Property management involves a lot more than screwing in lightbulbs and collecting rent cheques. But most of the nuts and bolts of this industry happen behind the scenes. This can make it tough for new property managers to learn the ropes—especially if you’re leasing a property on your own.
Luckily, learning the basics of property management is all you need to maximise your income and avoid costly inconveniences. We’ve got the most important tips you need for managing a property below.
Understand the Market
Rental flats and homes are products just like anything you find on the shelves in a store. In order to sell your product, you need to understand the market landscape. This is especially important if you’re considering buying a property to let. In that case, it’s critical to understand the market before making an investment.
For example, a property may be on the market for a great price, attracting new investors who wish to snag the opportunity to buy and let. But a bit of research may reveal that the type of property is not aligned with the market. As a result, it will be very hard to let, eventually dragging the rental price down and leaving you in the hole.
Some market factors you need to understand before letting a property include:
- Occupancy rates: Are there many unoccupied homes in the area?
- Local rent rates: How much is the average monthly rent?
- House/Flat size and type of rental: Who lives in the area? Nuclear families looking for single-family homes? Single people who are employed? Students looking for an HMO rental?
- Employment statistics: Is unemployment high in the area? Are the residents affluent?
Learn Local and National Regulations
There are a lot of rules involved in letting property—both for the property manager and the tenant. As the manager, it’s your job to get to know everyone’s obligations like the back of your hand.
Managers must be available to their tenants, respect tenants’ privacy and maintain a safe living environment at all times. There are also many regulations relating to rent and fee collection, rental agreements and more. If you don’t know your duties, both your tenants and your local town council can seek legal action against you. This may result in a rent repayment order , which would require you to repay your tenants up to 12 months’ rent.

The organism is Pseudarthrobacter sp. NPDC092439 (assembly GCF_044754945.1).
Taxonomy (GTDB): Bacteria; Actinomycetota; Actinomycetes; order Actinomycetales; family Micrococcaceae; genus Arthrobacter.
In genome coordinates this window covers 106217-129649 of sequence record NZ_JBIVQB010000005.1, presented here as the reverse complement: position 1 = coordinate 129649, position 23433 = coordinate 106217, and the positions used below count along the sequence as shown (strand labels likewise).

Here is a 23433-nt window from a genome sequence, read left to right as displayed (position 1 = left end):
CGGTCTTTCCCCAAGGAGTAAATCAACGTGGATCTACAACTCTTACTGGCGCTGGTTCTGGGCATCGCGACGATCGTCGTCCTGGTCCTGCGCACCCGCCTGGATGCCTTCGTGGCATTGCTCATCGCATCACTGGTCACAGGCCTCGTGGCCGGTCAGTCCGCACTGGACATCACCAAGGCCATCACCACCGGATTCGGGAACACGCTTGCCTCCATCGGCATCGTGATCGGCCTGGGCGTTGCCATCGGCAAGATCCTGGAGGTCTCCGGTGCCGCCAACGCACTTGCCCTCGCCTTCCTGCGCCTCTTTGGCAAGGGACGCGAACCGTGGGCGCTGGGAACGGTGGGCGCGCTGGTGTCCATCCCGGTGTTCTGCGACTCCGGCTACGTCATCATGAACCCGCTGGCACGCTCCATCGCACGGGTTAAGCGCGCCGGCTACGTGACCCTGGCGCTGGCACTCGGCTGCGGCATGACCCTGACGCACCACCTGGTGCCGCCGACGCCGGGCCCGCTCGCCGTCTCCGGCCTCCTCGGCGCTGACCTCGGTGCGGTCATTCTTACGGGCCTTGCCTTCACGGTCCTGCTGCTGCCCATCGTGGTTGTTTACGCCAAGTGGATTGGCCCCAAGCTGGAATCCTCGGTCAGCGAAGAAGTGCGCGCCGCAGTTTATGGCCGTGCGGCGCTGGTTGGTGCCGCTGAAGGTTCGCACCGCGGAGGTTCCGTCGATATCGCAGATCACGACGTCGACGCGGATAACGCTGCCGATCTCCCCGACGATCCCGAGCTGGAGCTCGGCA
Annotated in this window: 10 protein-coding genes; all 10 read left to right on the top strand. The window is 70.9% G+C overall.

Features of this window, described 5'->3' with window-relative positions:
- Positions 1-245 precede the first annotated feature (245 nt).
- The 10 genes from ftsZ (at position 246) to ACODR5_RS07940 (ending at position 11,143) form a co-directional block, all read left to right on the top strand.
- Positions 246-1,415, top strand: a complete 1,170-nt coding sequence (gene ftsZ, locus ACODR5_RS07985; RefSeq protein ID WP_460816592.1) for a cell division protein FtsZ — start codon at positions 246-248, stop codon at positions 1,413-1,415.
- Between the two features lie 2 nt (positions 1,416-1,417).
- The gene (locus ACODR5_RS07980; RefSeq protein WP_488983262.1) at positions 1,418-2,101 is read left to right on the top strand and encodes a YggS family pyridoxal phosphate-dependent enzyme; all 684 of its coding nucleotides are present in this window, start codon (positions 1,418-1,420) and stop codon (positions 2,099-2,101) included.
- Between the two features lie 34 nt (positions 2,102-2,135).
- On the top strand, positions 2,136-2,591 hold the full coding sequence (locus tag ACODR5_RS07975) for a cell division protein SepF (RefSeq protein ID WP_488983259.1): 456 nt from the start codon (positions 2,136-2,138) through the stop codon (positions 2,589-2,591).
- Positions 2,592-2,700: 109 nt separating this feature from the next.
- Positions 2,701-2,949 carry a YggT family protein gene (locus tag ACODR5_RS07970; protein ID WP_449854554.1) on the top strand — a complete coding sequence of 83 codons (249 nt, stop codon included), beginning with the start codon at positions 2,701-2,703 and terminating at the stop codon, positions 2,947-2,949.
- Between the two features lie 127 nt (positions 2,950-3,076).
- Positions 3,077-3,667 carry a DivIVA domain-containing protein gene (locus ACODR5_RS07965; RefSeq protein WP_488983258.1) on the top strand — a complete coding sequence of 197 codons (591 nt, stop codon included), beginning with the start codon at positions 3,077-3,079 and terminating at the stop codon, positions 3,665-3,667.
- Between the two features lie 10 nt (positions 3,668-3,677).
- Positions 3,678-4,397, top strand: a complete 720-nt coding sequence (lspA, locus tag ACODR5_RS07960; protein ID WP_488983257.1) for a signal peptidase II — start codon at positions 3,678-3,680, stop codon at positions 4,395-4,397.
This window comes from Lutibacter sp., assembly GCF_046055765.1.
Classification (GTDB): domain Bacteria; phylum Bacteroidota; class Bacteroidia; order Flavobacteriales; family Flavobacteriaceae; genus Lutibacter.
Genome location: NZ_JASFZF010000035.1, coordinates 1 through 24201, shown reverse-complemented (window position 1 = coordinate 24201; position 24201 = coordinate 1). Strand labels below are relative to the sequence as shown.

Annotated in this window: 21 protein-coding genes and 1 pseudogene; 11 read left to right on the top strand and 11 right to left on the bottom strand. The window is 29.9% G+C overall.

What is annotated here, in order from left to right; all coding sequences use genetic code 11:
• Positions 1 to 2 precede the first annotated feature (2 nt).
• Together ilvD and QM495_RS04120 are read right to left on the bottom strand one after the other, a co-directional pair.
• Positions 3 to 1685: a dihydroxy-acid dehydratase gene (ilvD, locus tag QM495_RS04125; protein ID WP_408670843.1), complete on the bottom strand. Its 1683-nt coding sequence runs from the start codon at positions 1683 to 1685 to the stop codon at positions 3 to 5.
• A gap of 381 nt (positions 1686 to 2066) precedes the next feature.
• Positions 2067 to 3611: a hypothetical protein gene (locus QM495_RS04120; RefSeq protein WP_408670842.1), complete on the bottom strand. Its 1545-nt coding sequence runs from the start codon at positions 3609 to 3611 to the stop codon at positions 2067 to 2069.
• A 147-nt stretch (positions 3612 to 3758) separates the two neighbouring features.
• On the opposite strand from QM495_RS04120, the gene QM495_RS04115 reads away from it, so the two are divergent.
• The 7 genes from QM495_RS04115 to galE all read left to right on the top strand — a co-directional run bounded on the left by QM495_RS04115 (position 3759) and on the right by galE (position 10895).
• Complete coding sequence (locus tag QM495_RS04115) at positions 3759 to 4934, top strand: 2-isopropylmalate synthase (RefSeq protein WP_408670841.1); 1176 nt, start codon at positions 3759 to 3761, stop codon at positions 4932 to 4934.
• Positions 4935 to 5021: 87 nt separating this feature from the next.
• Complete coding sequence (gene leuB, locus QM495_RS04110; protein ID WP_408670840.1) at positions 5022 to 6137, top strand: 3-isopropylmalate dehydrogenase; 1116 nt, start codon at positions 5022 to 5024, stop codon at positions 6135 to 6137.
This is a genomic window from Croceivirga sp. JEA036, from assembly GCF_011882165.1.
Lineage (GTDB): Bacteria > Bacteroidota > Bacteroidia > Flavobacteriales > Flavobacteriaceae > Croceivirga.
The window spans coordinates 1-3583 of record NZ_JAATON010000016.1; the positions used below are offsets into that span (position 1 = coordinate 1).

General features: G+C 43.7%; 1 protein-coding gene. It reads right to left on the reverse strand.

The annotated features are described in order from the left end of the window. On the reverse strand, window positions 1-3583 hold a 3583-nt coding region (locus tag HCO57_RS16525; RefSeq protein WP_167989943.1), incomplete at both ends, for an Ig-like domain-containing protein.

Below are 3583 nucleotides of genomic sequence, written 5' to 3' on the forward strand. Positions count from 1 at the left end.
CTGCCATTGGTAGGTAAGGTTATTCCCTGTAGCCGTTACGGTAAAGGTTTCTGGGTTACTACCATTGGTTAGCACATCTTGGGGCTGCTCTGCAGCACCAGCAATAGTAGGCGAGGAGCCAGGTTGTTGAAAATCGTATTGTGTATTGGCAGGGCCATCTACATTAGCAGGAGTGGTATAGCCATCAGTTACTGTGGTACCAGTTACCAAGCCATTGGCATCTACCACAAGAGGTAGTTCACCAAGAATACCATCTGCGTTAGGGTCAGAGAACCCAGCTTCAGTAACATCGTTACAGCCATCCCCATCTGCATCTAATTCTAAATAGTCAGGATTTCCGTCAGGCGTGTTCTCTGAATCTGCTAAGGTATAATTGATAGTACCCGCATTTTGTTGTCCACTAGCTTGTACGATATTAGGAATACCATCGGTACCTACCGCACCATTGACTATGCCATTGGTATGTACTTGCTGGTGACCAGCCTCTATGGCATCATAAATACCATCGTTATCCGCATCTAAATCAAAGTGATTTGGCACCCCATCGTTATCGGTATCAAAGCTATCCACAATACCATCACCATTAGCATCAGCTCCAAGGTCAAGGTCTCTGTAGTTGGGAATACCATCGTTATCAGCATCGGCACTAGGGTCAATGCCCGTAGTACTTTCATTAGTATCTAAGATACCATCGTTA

It’s also in your best interest to understand tenants’ obligations to care for your property. If they break their agreement (or the law), you have legal recourse against them.
Do a Bit of Marketing to Find Good Tenants
Now, you’re finally ready to find some tenants. But just because you’ve listed your property doesn’t mean the right tenants will come running to apply. You need to learn a few marketing basics to attract more potential tenants (high demand will allow you to raise the rental price) and more importantly, attract the right tenants (long-term, employed and respectful).
First, you need to develop a tenant profile. Essentially, you need to imagine which types of tenants are an ideal fit for your property. Families? Students? A single person with a pet?
Make sure that your tenant profile aligns with your market research. If your property is near a university and has four bedrooms, a family of four may not be a realistic tenant profile.
Next, ask yourself where your potential tenants are most likely to see your property listing. Online? In the paper? On the door of the pub? Advertise where your ideal tenants are and you’ll get more applicants that are worth your consideration.
Understand Your Tenants’ Needs
Your tenants have moved in. Now, it’s your job to make them feel comfortable, safe and at home. You may think that tenants want to keep their property managers at a distance, but that’s not the case. Research has found that ease of contact with a manager or landlord is the most important factor for tenants when they consider renewing their lease.
Nearly as important is the speed at which managers react when tenants are in need. After that is manager follow-up and aftercare. Tenants don’t care nearly as much about a manager’s technical abilities or resources. The bottom line: Tenants care about customer service.
It’s up to you to get to know your tenants’ needs and ensure they are met. This is how you reduce turnover—a costly and time-consuming process for property managers.
Become a Successful Property Manager
When it comes down to it, successful property management is about caring for people just as much as it’s about caring for property. If you put in the work to find good tenants and create a comfortable space for them to live, you’ll enjoy the benefits of being a property manager and encounter very few conflicts.